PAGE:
Play and Physical Activity


Some adults think kids have it easy.  It’s easier  and generally acceptable for kids to be outside playing, whether it be shooting hoops, playing ball,  riding a bike, throwing a Frisbee, making up games, or just messing around.  For most kids, getting outside to play is fun, easy, inexpensive, and something they can do every day with their friends. All that unstructured playing adds up, and it is the only way some kids come close to meeting the weekly dosage of physical activity according to the published guidelines.  Although not all kids have access to safe outdoor play spaces, or enjoy these activities, many do, and kids certainly outnumber adults.  Have adults lost their interest in play?  Is there a creative way to get adults out to play in the same activities they did as kids?  Can we help sedentary adults inch closer to the Physical Activity Guidelines (PAG) through these traditional activities?


YMCA of the USA threw this challenge out to a select group of Ys.  What can you do to get kids, and their parents, outdoors, to play every day?  This group of Ys did some experimenting with various activities.  Although the activities were facilitated by the Y, the activities were co-designed with the actual target audience, and organized every week by Y staff and the participants themselves.  Once a week during the summer months, kids and their parents came together to play.  Bike riding, games around a campfire, nature hikes, soccer or kickball – all helped these children, teens, parents, grandparents, and other caregivers increase the number of minutes of physical activity to get closer to, or surpass the reccomendations from the PAG.


Can’t forget to mention the important family bonding that occurred through these activities.  While the Ys goal was indeed to increase the physical activity levels of everyone involved through play, we helped create the motivation by building connections and friendships between the families, especially child to child and parent to parent.  We created a welcoming atmosphere where fun and sweat were valued over skill or winning so that everyone felt they could participate.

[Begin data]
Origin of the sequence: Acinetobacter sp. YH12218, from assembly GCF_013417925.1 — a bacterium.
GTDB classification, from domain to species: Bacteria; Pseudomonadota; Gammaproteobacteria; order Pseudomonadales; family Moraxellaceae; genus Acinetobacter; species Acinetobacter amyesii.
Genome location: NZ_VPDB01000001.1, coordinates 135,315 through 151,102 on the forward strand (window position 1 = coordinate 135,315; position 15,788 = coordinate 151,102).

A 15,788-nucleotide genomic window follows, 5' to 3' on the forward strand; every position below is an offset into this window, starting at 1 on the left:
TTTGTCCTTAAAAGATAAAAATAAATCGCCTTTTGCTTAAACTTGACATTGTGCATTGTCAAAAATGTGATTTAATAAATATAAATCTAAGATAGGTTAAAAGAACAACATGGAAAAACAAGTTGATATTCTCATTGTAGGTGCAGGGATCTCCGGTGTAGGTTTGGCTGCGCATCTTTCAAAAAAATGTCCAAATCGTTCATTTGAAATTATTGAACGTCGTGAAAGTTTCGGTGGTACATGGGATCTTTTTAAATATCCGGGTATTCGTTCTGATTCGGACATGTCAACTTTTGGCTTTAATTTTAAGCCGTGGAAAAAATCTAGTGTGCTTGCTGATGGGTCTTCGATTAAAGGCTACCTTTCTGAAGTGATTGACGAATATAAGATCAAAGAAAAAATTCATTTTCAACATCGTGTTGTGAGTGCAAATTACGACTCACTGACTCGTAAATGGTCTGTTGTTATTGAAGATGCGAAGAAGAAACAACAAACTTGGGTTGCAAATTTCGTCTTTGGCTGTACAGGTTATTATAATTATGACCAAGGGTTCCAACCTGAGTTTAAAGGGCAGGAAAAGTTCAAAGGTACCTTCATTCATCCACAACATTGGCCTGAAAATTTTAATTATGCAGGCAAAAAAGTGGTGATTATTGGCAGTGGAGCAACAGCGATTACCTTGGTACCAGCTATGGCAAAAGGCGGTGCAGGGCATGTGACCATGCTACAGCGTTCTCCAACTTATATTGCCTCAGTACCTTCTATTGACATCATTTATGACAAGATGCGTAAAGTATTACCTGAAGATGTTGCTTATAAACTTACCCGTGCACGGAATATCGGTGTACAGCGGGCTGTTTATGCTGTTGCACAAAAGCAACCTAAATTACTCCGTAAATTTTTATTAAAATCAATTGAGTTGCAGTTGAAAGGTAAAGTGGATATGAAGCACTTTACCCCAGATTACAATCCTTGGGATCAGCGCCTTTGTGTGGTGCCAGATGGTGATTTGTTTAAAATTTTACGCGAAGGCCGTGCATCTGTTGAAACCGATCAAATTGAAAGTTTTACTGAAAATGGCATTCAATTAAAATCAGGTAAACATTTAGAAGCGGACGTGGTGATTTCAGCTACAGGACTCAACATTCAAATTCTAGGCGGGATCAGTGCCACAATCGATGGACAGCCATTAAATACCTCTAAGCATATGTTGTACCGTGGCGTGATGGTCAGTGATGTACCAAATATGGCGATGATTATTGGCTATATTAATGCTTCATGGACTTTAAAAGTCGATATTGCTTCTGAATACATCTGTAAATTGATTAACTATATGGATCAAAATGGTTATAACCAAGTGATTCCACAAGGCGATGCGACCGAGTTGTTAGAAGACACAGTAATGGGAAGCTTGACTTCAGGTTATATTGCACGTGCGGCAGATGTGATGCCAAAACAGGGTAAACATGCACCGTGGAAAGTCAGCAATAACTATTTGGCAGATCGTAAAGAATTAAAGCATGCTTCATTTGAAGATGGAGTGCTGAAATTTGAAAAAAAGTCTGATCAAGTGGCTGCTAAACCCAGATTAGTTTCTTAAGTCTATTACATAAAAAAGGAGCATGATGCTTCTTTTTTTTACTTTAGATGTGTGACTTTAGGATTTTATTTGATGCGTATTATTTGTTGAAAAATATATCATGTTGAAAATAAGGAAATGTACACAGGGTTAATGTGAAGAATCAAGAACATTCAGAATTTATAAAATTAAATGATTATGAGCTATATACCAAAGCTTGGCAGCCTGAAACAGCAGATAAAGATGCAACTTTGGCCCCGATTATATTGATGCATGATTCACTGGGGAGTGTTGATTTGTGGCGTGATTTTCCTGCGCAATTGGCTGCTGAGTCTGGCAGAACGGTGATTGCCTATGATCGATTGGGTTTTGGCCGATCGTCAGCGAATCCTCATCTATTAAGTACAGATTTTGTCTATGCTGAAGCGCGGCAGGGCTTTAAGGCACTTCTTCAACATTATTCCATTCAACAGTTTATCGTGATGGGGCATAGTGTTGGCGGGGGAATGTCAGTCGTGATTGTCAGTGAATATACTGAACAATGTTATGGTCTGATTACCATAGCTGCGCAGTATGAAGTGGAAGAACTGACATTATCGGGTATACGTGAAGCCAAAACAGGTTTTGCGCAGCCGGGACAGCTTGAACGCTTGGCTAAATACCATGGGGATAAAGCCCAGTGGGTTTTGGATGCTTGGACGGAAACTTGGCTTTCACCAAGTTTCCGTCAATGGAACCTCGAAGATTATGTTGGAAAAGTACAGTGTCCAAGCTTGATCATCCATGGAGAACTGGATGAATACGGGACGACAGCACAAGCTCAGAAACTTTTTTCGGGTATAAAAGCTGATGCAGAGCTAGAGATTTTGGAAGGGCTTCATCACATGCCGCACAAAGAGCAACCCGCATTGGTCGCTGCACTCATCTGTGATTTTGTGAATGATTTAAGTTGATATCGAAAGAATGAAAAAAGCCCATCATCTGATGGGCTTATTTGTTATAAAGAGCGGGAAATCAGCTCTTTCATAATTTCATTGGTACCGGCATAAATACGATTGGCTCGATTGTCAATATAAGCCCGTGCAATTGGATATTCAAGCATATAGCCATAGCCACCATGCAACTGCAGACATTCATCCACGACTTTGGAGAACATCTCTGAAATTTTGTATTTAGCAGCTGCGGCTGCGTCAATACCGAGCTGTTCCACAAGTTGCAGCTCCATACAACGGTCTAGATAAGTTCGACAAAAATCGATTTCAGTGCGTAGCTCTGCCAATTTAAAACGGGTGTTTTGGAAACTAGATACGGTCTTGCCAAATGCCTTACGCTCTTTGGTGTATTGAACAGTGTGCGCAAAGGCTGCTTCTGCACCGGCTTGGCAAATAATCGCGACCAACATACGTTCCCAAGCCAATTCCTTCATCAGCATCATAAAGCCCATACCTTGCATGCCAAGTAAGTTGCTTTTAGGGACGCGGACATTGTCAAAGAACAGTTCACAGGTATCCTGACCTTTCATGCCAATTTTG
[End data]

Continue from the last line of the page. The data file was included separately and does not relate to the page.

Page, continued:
For eight weeks last summer, and five weeks (and counting) this summer, Ys have been stirring the interests of kids and their families to come up with fun and enjoyable (but not necessarily new) ideas to get active, and play.  And it has worked.  In community parks, local swimming pools, school ball fields, and city sidewalks, families are coming together with other families, to enjoy outdoor activities of their choosing, all with the goal of getting more physical activity. 


We don’t have a name for any of these programs.  Overall we call it Play Every Day Outdoors.  All it took was organizational commitment to the PAG, a willingness to engage local families, and an open mind to try a variety of activities. 


The adults told us about how much fun they were having, especially playing with their kids.  Maybe kids don’t really have it easier to just go out and play.  We just think they do.


What activities, old or new, do you think you can use to get more folks active and achieving the P.A. recommendations?  What kind of play would you enjoy with your family, every day, outdoors?